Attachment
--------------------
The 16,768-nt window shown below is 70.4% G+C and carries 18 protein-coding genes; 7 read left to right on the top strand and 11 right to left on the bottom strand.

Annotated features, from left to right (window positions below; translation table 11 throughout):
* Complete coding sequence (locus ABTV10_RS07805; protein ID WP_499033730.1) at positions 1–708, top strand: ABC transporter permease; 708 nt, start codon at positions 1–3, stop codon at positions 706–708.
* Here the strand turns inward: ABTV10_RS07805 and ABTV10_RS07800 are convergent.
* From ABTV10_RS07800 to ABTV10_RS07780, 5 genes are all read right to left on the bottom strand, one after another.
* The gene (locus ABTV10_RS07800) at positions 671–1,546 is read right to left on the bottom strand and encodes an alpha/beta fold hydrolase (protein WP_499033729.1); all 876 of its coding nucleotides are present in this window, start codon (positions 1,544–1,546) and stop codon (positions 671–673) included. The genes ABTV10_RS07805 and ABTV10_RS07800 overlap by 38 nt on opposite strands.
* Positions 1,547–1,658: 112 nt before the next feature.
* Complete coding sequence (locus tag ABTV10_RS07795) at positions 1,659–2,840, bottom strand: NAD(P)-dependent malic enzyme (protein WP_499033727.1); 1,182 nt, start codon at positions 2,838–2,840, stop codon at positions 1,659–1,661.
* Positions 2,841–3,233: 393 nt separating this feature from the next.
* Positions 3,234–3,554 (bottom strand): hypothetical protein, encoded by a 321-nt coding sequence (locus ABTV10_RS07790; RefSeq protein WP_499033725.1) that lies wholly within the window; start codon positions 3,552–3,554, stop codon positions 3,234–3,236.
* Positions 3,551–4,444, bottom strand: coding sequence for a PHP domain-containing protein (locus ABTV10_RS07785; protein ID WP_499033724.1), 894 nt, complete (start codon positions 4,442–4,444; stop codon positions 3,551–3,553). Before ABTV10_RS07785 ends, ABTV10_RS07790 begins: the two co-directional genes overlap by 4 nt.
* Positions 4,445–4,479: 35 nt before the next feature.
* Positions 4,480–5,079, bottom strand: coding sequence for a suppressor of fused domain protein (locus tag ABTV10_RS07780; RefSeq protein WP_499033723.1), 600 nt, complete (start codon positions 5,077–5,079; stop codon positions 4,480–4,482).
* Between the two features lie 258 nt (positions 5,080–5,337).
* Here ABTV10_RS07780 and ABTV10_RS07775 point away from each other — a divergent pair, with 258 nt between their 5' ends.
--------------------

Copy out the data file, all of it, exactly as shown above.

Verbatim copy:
The 16,768-nt window shown below is 70.4% G+C and carries 18 protein-coding genes; 7 read left to right on the top strand and 11 right to left on the bottom strand.

Annotated features, from left to right (window positions below; translation table 11 throughout):
* Complete coding sequence (locus ABTV10_RS07805; protein ID WP_499033730.1) at positions 1–708, top strand: ABC transporter permease; 708 nt, start codon at positions 1–3, stop codon at positions 706–708.
* Here the strand turns inward: ABTV10_RS07805 and ABTV10_RS07800 are convergent.
* From ABTV10_RS07800 to ABTV10_RS07780, 5 genes are all read right to left on the bottom strand, one after another.
* The gene (locus ABTV10_RS07800) at positions 671–1,546 is read right to left on the bottom strand and encodes an alpha/beta fold hydrolase (protein WP_499033729.1); all 876 of its coding nucleotides are present in this window, start codon (positions 1,544–1,546) and stop codon (positions 671–673) included. The genes ABTV10_RS07805 and ABTV10_RS07800 overlap by 38 nt on opposite strands.
* Positions 1,547–1,658: 112 nt before the next feature.
* Complete coding sequence (locus tag ABTV10_RS07795) at positions 1,659–2,840, bottom strand: NAD(P)-dependent malic enzyme (protein WP_499033727.1); 1,182 nt, start codon at positions 2,838–2,840, stop codon at positions 1,659–1,661.
* Positions 2,841–3,233: 393 nt separating this feature from the next.
* Positions 3,234–3,554 (bottom strand): hypothetical protein, encoded by a 321-nt coding sequence (locus ABTV10_RS07790; RefSeq protein WP_499033725.1) that lies wholly within the window; start codon positions 3,552–3,554, stop codon positions 3,234–3,236.
* Positions 3,551–4,444, bottom strand: coding sequence for a PHP domain-containing protein (locus ABTV10_RS07785; protein ID WP_499033724.1), 894 nt, complete (start codon positions 4,442–4,444; stop codon positions 3,551–3,553). Before ABTV10_RS07785 ends, ABTV10_RS07790 begins: the two co-directional genes overlap by 4 nt.
* Positions 4,445–4,479: 35 nt before the next feature.
* Positions 4,480–5,079, bottom strand: coding sequence for a suppressor of fused domain protein (locus tag ABTV10_RS07780; RefSeq protein WP_499033723.1), 600 nt, complete (start codon positions 5,077–5,079; stop codon positions 4,480–4,482).
* Between the two features lie 258 nt (positions 5,080–5,337).
* Here ABTV10_RS07780 and ABTV10_RS07775 point away from each other — a divergent pair, with 258 nt between their 5' ends.